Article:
We give our students hands-on service learning opportunities (now called Community-Engaged Learning) with area agencies that work with individuals with disabilities. Students spend at least 40 hours during the semester at six organizations in Logan and on the USU campus that work specifically with individuals of all ages and backgrounds who have a wide variety of disabilities. These can range from mild to moderate to severe mental, emotional, developmental, and physical disabilities.
The students participate in activities such as biking, skiing, kayaking, white-water rafting, bowling, shopping, cooking, going to movies, and servicing wheelchairs and other assistive technology devices. They help post-high school students prepare for job interviews or balance a check book. Students also have opportunities to go on home visits with professionals who teach families about nutrition or provide speech/language, occupational therapy and physical therapy to young children with disabilities. The opportunities are endless.
The students form lasting relationships not only with the administrators and service personnel of these organizations, but with the clients themselves…often extending their associations beyond the classroom.
Finally, class members participate in four lively debates throughout the semester on controversial topics such as cochlear implants, eugenics and genetic testing, sheltered workshops and 14(c) certificates (these allow big corporations to pay subminimum wages to workers with disabilities), and people-first vs. identity-first language. Students are asked to research both sides of these complex issues and then present both sides in an attempt to sway one another to change their views. These debates have proven to be very enlightening and entertaining.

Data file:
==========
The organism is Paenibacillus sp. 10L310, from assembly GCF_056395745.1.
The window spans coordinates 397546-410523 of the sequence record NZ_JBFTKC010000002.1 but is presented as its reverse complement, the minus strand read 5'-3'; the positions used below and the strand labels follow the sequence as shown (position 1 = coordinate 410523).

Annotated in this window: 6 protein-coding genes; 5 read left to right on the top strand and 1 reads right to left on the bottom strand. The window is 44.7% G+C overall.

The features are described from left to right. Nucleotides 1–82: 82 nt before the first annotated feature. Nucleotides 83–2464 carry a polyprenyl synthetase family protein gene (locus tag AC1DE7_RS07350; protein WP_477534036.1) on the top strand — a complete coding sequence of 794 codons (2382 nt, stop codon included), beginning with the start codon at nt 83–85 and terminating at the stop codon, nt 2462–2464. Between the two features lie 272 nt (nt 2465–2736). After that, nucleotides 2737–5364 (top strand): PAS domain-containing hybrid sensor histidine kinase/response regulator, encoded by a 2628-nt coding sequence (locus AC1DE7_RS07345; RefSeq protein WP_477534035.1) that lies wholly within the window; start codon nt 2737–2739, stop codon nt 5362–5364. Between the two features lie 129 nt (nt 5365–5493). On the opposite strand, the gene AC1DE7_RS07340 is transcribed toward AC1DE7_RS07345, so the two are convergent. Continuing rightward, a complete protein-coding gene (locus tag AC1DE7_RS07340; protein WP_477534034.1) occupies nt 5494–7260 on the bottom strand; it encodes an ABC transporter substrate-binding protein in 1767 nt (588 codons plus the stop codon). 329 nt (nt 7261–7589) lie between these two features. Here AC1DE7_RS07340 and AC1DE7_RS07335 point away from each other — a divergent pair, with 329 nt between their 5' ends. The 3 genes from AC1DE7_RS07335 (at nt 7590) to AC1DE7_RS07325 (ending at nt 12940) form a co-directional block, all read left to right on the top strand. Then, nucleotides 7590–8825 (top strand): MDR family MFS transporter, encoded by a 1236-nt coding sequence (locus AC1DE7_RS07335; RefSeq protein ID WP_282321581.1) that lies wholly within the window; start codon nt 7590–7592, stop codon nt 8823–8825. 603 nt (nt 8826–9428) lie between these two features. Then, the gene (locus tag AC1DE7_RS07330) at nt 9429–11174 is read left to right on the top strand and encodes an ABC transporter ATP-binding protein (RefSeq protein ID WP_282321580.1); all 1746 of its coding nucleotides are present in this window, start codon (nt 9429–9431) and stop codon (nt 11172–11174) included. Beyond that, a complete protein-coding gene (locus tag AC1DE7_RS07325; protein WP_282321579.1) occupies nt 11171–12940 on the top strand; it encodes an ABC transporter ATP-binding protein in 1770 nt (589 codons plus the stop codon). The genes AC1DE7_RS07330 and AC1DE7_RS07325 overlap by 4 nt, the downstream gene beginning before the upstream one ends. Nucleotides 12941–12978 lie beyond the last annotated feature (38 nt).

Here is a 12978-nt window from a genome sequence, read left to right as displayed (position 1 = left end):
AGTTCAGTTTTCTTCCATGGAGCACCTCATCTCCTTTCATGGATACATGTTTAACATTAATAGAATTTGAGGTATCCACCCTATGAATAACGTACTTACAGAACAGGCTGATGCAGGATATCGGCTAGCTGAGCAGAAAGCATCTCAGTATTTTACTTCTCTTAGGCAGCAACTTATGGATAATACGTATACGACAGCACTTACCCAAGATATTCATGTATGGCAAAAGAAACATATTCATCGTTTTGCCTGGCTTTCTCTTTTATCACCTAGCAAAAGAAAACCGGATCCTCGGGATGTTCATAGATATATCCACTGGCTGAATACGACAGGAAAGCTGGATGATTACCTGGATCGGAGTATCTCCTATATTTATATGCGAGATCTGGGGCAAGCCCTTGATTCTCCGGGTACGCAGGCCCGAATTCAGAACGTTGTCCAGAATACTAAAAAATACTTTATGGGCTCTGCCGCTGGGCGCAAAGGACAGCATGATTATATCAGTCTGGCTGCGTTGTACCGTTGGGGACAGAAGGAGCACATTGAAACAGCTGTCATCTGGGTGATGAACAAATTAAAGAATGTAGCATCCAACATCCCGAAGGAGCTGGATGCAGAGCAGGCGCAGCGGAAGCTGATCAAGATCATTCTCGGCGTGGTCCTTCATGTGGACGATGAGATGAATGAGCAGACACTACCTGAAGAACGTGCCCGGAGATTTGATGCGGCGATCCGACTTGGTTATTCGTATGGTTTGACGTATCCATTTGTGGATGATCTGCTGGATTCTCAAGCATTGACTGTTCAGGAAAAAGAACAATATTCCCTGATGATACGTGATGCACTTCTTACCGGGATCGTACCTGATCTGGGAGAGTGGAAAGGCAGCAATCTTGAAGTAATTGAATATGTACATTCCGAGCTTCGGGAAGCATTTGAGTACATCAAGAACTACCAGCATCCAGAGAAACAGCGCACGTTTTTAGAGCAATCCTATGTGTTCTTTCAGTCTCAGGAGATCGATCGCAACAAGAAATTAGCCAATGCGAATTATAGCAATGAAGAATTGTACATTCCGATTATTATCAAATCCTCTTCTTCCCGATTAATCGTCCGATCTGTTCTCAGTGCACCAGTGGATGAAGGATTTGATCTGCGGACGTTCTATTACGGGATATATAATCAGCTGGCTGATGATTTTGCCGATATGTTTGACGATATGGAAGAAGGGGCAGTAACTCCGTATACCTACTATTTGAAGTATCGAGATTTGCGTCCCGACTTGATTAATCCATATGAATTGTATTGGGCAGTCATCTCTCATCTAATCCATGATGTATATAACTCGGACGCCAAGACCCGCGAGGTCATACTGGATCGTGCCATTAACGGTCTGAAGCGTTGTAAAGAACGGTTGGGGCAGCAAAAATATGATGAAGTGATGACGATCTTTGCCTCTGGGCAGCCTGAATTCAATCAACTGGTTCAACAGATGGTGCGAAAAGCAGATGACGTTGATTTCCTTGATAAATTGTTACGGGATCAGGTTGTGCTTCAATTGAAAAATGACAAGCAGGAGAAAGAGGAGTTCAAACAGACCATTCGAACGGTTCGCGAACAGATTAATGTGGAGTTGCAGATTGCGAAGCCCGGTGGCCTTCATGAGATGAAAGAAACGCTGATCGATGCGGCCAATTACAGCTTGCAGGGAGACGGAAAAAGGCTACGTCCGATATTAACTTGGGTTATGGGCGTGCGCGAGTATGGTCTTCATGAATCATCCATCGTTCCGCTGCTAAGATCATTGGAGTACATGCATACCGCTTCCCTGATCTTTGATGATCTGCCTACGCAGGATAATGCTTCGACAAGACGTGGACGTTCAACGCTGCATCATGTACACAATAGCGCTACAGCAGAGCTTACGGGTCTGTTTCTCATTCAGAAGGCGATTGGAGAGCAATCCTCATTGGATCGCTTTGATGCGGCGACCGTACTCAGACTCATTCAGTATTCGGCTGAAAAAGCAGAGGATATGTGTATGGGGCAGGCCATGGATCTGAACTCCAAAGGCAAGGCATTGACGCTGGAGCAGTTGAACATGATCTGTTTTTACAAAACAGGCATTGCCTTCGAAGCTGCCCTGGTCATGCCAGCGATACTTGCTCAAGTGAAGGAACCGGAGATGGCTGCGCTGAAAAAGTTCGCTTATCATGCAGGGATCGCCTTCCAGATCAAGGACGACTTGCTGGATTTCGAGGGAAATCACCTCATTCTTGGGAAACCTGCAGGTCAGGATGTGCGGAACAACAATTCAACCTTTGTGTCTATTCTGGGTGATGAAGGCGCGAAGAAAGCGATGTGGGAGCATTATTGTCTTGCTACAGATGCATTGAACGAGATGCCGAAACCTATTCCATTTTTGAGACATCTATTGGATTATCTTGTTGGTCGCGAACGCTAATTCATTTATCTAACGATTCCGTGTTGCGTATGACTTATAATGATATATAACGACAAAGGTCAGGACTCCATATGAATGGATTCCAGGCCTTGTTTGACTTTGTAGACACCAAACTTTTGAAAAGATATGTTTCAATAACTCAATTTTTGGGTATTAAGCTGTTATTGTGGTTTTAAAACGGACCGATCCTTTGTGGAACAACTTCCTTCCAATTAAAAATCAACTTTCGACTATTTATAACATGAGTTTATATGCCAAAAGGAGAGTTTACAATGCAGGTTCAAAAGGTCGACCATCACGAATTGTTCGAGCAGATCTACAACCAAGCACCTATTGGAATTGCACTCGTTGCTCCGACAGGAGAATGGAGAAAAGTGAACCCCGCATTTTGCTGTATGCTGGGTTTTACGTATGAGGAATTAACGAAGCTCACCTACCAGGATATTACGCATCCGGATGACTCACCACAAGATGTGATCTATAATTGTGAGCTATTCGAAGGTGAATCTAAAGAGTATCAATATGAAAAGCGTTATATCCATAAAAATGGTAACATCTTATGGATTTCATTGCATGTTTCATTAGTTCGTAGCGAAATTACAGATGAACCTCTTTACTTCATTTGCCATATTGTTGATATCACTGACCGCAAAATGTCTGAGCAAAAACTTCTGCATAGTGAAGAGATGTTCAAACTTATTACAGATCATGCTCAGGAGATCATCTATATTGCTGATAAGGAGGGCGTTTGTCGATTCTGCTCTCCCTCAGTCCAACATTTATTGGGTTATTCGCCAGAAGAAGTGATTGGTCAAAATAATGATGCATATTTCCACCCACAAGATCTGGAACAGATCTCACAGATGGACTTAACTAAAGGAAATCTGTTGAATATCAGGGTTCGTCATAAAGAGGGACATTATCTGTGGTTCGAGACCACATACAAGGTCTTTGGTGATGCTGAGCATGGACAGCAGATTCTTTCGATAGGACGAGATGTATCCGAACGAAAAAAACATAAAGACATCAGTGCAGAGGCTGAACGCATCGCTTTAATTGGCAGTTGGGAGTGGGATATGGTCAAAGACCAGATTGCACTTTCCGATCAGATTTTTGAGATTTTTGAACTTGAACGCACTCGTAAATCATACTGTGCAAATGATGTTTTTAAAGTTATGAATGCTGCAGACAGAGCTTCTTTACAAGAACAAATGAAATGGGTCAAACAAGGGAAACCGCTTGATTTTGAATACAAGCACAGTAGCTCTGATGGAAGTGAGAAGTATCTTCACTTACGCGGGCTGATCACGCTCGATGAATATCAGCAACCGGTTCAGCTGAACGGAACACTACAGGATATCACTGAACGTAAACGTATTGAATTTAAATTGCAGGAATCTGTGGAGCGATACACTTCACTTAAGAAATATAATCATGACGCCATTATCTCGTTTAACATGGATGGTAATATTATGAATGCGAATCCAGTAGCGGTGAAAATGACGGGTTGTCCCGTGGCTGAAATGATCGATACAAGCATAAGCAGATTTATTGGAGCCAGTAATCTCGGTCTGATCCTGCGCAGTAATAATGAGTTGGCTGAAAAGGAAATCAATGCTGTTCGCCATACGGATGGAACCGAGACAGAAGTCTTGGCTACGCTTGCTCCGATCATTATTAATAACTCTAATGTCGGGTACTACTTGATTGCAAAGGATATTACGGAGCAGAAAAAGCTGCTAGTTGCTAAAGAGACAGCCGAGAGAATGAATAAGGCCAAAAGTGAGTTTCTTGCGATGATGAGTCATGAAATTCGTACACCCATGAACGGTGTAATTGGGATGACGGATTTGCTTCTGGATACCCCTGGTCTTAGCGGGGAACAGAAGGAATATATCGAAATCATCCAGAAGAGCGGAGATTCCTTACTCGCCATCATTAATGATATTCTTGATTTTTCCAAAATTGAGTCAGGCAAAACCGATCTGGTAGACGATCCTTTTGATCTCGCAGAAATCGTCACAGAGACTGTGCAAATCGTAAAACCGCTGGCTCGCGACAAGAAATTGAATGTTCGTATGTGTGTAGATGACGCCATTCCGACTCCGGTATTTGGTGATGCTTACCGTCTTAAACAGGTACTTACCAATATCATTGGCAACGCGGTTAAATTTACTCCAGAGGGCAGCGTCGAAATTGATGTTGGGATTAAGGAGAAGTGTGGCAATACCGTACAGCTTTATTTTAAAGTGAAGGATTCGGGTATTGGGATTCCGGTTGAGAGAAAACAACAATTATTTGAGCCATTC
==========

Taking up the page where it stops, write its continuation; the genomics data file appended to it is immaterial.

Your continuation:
Students who have taken this class have actually cried when it ended! When was the last time you heard of something like that? Most have wondered why they had not studied disability history in elementary and high schools—when they studied about American history, world history, civil rights, human rights, and women’s rights. They have told us that years later they still remember what they learned in this class and have put it into practice—either with their own families or in their careers. Students have commented that they are more aware of the places they go and how accessible they would or would not be to individuals in a wheelchair. They have suggested changes to their employers that could make the environment more user friendly for all individuals. Oh, and did I mention we DON’T GIVE TESTS? The test for this class is how you put what you learn into action. This class changes lives!
How to get involved
To register for this class, you will need to complete an application (contact either Alma Burgess or Mary Ellen Heiner for the application) and then register for SPED 6500 (Interdisciplinary Workshop). You can sign up for 1-3 credits (I strongly recommend registering for 2-3 credits). Students who register for 2-3 credit hours and complete all the service learning hours (a.k.a. community engaged learning hours) can apply for a small scholarship depending on availability of funds. Although this is a graduate-level class, we encourage undergraduate students to register as well. Undergraduate students will need to have a paper signed by the instructor of record, Alma Burgess, for permission to take the class. Permission is ALWAYS given.
For more information about the IDASL class, please check out our website.